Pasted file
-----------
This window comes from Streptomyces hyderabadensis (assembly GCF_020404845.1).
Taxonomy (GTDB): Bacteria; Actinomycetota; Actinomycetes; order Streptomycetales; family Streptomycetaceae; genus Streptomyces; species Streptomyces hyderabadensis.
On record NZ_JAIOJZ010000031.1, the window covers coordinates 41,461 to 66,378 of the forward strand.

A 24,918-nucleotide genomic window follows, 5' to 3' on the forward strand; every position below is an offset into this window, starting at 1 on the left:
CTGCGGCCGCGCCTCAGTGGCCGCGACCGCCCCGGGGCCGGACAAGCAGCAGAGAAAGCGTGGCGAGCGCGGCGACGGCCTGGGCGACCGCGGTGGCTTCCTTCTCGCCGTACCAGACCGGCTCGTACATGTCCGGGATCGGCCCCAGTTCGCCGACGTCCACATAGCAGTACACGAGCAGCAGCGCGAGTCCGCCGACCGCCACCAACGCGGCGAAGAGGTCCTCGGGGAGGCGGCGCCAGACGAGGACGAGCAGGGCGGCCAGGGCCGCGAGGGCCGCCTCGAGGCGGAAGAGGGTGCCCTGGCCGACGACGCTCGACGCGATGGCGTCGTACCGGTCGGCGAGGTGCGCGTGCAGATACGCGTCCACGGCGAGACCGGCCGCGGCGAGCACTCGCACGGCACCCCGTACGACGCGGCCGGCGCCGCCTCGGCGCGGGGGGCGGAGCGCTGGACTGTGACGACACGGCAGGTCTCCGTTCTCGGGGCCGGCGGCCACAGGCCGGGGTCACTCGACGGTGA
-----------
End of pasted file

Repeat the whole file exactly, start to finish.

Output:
This window comes from Streptomyces hyderabadensis (assembly GCF_020404845.1).
Taxonomy (GTDB): Bacteria; Actinomycetota; Actinomycetes; order Streptomycetales; family Streptomycetaceae; genus Streptomyces; species Streptomyces hyderabadensis.
On record NZ_JAIOJZ010000031.1, the window covers coordinates 41,461 to 66,378 of the forward strand.

A 24,918-nucleotide genomic window follows, 5' to 3' on the forward strand; every position below is an offset into this window, starting at 1 on the left:
CTGCGGCCGCGCCTCAGTGGCCGCGACCGCCCCGGGGCCGGACAAGCAGCAGAGAAAGCGTGGCGAGCGCGGCGACGGCCTGGGCGACCGCGGTGGCTTCCTTCTCGCCGTACCAGACCGGCTCGTACATGTCCGGGATCGGCCCCAGTTCGCCGACGTCCACATAGCAGTACACGAGCAGCAGCGCGAGTCCGCCGACCGCCACCAACGCGGCGAAGAGGTCCTCGGGGAGGCGGCGCCAGACGAGGACGAGCAGGGCGGCCAGGGCCGCGAGGGCCGCCTCGAGGCGGAAGAGGGTGCCCTGGCCGACGACGCTCGACGCGATGGCGTCGTACCGGTCGGCGAGGTGCGCGTGCAGATACGCGTCCACGGCGAGACCGGCCGCGGCGAGCACTCGCACGGCACCCCGTACGACGCGGCCGGCGCCGCCTCGGCGCGGGGGGCGGAGCGCTGGACTGTGACGACACGGCAGGTCTCCGTTCTCGGGGCCGGCGGCCACAGGCCGGGGTCACTCGACGGTGA